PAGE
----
By the end of the first episode, however, they’re on their way to the Lake of the Ozarks in rural Missouri. Marty’s partner, Bruce, has been on the fiddle, and the cartel, having summarily executed him, now wants Marty both to pay back the cash, and to establish a few new businesses in which future income may be cleaned far from the prying eyes of the law enforcement agencies. If this sounds derivative, it is. We’re in the realm of Breaking Bad, only where that show gave us out-of-control Bunsen burners and flesh-eating chemicals, this one is more preoccupied with percentages and margins.

Where’s the friction? Well, not only is the FBI on Marty’s tail, his wife has been cheating on him, with the result that their marriage is now just another of his business arrangements. The locals (think Trump supporters with beards as big as pine trees) have proved thus far to be on the unfriendly side, and having paid off their debts, the only house Marty can afford has a cliché – sorry, crotchety old guy – living in the basement. On paper, admittedly, this all sounds moderately promising. But hilarity does not ensue. As dull as the Lake of the Ozarks when the tourist season is over, not even Linney can make Bill Dubuque’s dialogue come alive. Her character should be traumatised: before they left Chicago, the cartel, for reasons I do not completely understand, pushed her podgy lover – splat! – off his balcony. Instead, she’s fussing about the crotchety old guy’s sexism.

Ozark is overstuffed and tonally weird, so I won’t be binge-watching this one. This completes rather a bad run for me and Netflix; after the lame new series of House of Cards and the egregious Gypsy, this is the third of its shows on the trot to bore me rigid. Could the channel use a hit? Every time my subscription leaves my bank account, I think again that it could.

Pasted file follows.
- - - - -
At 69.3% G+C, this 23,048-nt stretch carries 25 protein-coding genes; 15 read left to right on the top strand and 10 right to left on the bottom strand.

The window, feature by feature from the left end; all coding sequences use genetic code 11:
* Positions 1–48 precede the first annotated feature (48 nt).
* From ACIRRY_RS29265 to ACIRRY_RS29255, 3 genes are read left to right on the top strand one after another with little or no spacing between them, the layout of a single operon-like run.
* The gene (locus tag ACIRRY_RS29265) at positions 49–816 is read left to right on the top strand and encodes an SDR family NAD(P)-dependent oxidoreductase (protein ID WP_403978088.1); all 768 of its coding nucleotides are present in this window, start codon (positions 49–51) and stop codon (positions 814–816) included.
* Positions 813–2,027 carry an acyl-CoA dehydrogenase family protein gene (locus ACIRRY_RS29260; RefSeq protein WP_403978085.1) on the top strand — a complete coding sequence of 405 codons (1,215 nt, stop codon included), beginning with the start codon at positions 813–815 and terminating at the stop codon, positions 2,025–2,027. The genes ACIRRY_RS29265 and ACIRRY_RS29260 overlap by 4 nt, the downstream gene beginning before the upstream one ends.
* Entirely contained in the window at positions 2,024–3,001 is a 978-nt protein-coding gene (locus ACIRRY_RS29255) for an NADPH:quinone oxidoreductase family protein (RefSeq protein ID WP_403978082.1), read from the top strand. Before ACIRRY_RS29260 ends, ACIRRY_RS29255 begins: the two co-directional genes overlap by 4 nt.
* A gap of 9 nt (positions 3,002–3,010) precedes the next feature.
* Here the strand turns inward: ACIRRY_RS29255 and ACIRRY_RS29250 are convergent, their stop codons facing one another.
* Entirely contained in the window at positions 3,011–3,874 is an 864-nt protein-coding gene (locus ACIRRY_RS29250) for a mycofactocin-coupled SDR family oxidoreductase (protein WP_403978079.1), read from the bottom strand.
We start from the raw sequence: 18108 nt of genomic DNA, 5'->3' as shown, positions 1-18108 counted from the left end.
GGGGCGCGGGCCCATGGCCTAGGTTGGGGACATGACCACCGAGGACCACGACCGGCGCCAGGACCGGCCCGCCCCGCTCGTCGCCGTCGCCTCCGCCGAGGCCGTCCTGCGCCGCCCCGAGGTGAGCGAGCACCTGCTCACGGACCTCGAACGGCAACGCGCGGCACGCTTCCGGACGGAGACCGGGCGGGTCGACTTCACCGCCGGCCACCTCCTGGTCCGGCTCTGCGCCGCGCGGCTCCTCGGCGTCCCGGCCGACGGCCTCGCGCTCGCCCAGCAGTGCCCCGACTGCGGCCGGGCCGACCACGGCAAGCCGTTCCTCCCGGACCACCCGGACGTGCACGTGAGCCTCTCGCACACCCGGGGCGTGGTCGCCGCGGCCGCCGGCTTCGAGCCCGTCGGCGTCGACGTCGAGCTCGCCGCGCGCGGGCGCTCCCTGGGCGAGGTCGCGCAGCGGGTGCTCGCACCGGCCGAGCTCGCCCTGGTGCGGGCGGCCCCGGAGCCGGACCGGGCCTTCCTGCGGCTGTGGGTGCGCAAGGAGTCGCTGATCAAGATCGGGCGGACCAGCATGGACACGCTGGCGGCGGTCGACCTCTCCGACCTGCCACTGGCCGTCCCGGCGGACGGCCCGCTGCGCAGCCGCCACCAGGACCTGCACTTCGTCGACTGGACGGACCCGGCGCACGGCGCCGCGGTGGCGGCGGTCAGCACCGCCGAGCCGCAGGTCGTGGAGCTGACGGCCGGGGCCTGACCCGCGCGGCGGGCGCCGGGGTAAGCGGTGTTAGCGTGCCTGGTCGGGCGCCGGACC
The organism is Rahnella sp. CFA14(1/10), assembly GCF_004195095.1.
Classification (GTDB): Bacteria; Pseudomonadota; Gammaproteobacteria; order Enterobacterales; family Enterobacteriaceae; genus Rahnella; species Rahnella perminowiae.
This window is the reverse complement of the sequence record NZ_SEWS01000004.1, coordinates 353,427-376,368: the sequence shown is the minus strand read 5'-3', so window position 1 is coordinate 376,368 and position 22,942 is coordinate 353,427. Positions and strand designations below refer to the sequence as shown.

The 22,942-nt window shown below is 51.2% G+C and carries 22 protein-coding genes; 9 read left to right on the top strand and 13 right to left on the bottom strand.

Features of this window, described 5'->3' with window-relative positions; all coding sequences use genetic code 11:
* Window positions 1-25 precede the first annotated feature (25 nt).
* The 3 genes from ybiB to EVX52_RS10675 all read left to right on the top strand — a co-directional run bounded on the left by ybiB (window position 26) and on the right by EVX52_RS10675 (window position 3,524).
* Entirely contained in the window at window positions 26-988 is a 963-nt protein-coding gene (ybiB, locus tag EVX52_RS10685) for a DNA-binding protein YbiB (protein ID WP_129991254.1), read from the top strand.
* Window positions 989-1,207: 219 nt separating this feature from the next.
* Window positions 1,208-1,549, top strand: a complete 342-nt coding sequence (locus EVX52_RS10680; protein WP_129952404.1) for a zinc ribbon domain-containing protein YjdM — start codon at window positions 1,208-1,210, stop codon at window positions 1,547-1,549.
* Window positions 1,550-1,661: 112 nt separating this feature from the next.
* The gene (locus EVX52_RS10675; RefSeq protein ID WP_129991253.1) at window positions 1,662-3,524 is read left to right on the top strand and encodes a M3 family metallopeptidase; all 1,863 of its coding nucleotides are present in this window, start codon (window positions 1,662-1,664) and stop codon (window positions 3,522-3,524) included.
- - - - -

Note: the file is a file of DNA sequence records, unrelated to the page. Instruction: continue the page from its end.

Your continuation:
And now to The Sweet Makers: A Tudor Treat (19 July, 8pm), in which we hear the sound of the “living history” barrel being scraped so loudly, those attending the meeting at which it was commissioned must surely have worn ear defenders. Basically, this is a series in which four confectioners “go back in time” to discover how their forebears used sugar (first, the Tudors; next week, the Georgians).

What it means in practice is lots of Generation Game-style faffing with candied roses and coriander comfits by people in long skirts and silly hats – a hey-nonny-nonny fiesta of pointlessness that is itself a sugar coating for those nasty things called facts (ie a bit of tokenism about slavery and our ancestors’ trouble with their teeth).

Resident expert, food historian Dr Annie Gray, strained to give the proceedings urgency, sternly reminding the confectioners that the sugar house they’d spent hours building did not yet have a roof. But who cared if it didn’t? Destined to be eaten by fake Tudor guests at a fake Tudor banquet, it wasn’t as if anyone was going to lose their head for it – not even, alas, at Broadcasting House. 

Rachel Cooke trained as a reporter on The Sunday Times. She is now a writer at The Observer. In the 2006 British Press Awards, she was named Interviewer of the Year.

This article first appeared in the 20 July 2017 issue of the New Statesman, The new world disorder